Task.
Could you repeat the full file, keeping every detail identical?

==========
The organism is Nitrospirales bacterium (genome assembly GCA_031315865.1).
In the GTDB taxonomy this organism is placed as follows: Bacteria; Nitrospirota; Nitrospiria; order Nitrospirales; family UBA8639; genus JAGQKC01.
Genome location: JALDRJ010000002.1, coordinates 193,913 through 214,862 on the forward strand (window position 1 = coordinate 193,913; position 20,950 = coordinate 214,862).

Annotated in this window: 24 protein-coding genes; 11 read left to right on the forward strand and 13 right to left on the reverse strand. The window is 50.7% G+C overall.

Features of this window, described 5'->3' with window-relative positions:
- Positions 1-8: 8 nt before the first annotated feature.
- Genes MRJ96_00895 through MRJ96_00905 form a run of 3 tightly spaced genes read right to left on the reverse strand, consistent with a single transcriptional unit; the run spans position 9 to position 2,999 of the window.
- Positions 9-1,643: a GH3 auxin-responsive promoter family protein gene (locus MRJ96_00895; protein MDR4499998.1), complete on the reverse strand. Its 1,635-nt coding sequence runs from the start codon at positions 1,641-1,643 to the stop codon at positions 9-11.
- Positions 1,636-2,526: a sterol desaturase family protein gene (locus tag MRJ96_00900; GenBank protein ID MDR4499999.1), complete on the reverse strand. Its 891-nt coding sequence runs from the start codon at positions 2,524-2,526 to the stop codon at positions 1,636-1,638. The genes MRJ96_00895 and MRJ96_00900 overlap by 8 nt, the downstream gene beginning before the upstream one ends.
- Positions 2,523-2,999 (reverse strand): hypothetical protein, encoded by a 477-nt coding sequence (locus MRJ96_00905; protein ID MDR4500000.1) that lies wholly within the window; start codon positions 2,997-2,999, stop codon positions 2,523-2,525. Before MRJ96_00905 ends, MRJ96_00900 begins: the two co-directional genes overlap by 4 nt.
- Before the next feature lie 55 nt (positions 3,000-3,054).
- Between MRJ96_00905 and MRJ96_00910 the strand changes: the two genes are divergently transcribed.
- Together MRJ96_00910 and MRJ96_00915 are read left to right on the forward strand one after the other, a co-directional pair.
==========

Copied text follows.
The organism is Nitrospirales bacterium (genome assembly GCA_031315865.1).
In the GTDB taxonomy this organism is placed as follows: Bacteria; Nitrospirota; Nitrospiria; order Nitrospirales; family UBA8639; genus JAGQKC01.
Genome location: JALDRJ010000002.1, coordinates 193,913 through 214,862 on the forward strand (window position 1 = coordinate 193,913; position 20,950 = coordinate 214,862).

Annotated in this window: 24 protein-coding genes; 11 read left to right on the forward strand and 13 right to left on the reverse strand. The window is 50.7% G+C overall.

Features of this window, described 5'->3' with window-relative positions:
- Positions 1-8: 8 nt before the first annotated feature.
- Genes MRJ96_00895 through MRJ96_00905 form a run of 3 tightly spaced genes read right to left on the reverse strand, consistent with a single transcriptional unit; the run spans position 9 to position 2,999 of the window.
- Positions 9-1,643: a GH3 auxin-responsive promoter family protein gene (locus MRJ96_00895; protein MDR4499998.1), complete on the reverse strand. Its 1,635-nt coding sequence runs from the start codon at positions 1,641-1,643 to the stop codon at positions 9-11.
- Positions 1,636-2,526: a sterol desaturase family protein gene (locus tag MRJ96_00900; GenBank protein ID MDR4499999.1), complete on the reverse strand. Its 891-nt coding sequence runs from the start codon at positions 2,524-2,526 to the stop codon at positions 1,636-1,638. The genes MRJ96_00895 and MRJ96_00900 overlap by 8 nt, the downstream gene beginning before the upstream one ends.
- Positions 2,523-2,999 (reverse strand): hypothetical protein, encoded by a 477-nt coding sequence (locus MRJ96_00905; protein ID MDR4500000.1) that lies wholly within the window; start codon positions 2,997-2,999, stop codon positions 2,523-2,525. Before MRJ96_00905 ends, MRJ96_00900 begins: the two co-directional genes overlap by 4 nt.
- Before the next feature lie 55 nt (positions 3,000-3,054).
- Between MRJ96_00905 and MRJ96_00910 the strand changes: the two genes are divergently transcribed.
- Together MRJ96_00910 and MRJ96_00915 are read left to right on the forward strand one after the other, a co-directional pair.